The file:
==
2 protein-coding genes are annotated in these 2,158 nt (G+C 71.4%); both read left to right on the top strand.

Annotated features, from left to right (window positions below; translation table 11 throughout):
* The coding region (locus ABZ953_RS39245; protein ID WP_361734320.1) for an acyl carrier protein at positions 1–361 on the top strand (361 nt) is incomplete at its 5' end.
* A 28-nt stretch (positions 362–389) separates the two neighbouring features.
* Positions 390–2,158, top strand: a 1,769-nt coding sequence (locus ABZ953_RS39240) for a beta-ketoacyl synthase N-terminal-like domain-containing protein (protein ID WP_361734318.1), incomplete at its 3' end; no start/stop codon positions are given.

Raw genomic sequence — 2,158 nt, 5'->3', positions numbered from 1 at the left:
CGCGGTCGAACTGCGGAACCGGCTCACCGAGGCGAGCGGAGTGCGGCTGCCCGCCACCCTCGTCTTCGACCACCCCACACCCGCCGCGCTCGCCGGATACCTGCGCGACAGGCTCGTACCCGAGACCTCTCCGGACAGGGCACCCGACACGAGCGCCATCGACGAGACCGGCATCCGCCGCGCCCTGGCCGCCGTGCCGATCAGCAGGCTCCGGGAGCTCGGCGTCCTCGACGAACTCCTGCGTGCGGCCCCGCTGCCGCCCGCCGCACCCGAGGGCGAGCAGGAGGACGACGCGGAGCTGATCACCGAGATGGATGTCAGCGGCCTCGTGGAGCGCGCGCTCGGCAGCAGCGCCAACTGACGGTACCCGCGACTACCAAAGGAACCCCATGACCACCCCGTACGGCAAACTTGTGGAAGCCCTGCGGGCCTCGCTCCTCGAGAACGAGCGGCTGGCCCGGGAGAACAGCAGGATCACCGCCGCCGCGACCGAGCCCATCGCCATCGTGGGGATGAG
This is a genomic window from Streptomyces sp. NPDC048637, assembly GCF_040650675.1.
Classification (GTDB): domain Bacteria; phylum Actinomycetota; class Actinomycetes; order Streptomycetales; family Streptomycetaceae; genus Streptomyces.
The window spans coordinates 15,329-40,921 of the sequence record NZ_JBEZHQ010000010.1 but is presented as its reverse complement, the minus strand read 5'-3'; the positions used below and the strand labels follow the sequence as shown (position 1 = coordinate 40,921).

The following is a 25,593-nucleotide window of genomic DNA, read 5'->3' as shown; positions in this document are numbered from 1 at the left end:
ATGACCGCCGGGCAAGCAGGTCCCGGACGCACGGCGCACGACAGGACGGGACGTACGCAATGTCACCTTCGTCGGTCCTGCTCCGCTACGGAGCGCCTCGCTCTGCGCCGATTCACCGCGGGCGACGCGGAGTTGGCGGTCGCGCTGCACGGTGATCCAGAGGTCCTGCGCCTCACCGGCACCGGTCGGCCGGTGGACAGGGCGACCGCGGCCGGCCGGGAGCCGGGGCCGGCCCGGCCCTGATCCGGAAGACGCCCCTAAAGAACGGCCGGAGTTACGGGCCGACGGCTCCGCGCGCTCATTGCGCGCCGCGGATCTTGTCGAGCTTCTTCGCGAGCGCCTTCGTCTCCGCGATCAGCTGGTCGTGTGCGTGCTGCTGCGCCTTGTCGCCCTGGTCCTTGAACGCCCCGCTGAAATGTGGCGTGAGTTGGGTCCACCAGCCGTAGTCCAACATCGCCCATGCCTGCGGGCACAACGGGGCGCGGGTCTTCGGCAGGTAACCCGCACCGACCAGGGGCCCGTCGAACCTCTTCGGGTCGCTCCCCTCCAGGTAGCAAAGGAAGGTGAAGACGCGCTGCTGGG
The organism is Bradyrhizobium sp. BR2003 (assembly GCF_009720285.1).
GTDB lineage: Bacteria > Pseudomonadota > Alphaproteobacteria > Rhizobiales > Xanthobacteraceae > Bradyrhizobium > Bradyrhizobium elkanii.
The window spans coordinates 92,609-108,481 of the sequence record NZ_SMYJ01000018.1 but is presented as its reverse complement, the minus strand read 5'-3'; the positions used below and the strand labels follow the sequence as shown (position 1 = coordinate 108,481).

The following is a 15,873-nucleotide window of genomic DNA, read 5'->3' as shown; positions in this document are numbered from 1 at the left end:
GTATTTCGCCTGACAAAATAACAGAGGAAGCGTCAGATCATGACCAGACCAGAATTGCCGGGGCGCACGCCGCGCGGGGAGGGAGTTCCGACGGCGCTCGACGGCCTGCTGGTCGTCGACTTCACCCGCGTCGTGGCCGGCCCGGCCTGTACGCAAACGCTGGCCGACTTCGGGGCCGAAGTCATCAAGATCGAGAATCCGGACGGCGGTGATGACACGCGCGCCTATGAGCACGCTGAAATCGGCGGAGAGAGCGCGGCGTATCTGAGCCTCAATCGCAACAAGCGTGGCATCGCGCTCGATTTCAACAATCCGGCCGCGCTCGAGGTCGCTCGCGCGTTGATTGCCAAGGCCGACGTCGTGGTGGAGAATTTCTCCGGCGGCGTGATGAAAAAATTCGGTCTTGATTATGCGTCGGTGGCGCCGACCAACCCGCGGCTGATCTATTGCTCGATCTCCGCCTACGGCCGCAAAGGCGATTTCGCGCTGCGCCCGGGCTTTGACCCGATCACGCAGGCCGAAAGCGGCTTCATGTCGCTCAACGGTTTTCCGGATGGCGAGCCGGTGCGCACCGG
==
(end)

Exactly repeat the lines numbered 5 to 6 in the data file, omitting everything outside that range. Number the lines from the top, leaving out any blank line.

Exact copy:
* Positions 390–2,158, top strand: a 1,769-nt coding sequence (locus ABZ953_RS39240) for a beta-ketoacyl synthase N-terminal-like domain-containing protein (protein ID WP_361734318.1), incomplete at its 3' end; no start/stop codon positions are given.

Raw genomic sequence — 2,158 nt, 5'->3', positions numbered from 1 at the left: